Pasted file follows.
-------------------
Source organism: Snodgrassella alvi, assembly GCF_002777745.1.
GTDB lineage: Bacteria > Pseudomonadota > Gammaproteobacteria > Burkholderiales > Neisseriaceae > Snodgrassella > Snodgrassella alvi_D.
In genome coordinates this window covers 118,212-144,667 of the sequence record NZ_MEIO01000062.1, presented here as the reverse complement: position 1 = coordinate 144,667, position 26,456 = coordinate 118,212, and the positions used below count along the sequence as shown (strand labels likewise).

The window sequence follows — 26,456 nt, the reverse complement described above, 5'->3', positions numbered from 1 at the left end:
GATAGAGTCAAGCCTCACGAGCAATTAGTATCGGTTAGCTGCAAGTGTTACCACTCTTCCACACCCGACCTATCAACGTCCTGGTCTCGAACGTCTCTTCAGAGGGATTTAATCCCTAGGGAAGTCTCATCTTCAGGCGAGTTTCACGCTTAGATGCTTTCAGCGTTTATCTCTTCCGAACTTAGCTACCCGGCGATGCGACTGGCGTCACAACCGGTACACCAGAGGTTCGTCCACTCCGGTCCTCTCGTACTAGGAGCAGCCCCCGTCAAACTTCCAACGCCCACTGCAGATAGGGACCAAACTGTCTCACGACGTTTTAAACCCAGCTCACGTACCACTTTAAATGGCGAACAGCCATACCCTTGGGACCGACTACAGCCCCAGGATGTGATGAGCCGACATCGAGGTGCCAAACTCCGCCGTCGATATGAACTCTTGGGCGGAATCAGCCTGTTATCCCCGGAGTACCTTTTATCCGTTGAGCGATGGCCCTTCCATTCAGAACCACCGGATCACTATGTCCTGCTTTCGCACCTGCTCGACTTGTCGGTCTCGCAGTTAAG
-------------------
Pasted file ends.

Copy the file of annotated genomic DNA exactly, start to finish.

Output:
Source organism: Snodgrassella alvi, assembly GCF_002777745.1.
GTDB lineage: Bacteria > Pseudomonadota > Gammaproteobacteria > Burkholderiales > Neisseriaceae > Snodgrassella > Snodgrassella alvi_D.
In genome coordinates this window covers 118,212-144,667 of the sequence record NZ_MEIO01000062.1, presented here as the reverse complement: position 1 = coordinate 144,667, position 26,456 = coordinate 118,212, and the positions used below count along the sequence as shown (strand labels likewise).

The window sequence follows — 26,456 nt, the reverse complement described above, 5'->3', positions numbered from 1 at the left end:
GATAGAGTCAAGCCTCACGAGCAATTAGTATCGGTTAGCTGCAAGTGTTACCACTCTTCCACACCCGACCTATCAACGTCCTGGTCTCGAACGTCTCTTCAGAGGGATTTAATCCCTAGGGAAGTCTCATCTTCAGGCGAGTTTCACGCTTAGATGCTTTCAGCGTTTATCTCTTCCGAACTTAGCTACCCGGCGATGCGACTGGCGTCACAACCGGTACACCAGAGGTTCGTCCACTCCGGTCCTCTCGTACTAGGAGCAGCCCCCGTCAAACTTCCAACGCCCACTGCAGATAGGGACCAAACTGTCTCACGACGTTTTAAACCCAGCTCACGTACCACTTTAAATGGCGAACAGCCATACCCTTGGGACCGACTACAGCCCCAGGATGTGATGAGCCGACATCGAGGTGCCAAACTCCGCCGTCGATATGAACTCTTGGGCGGAATCAGCCTGTTATCCCCGGAGTACCTTTTATCCGTTGAGCGATGGCCCTTCCATTCAGAACCACCGGATCACTATGTCCTGCTTTCGCACCTGCTCGACTTGTCGGTCTCGCAGTTAAG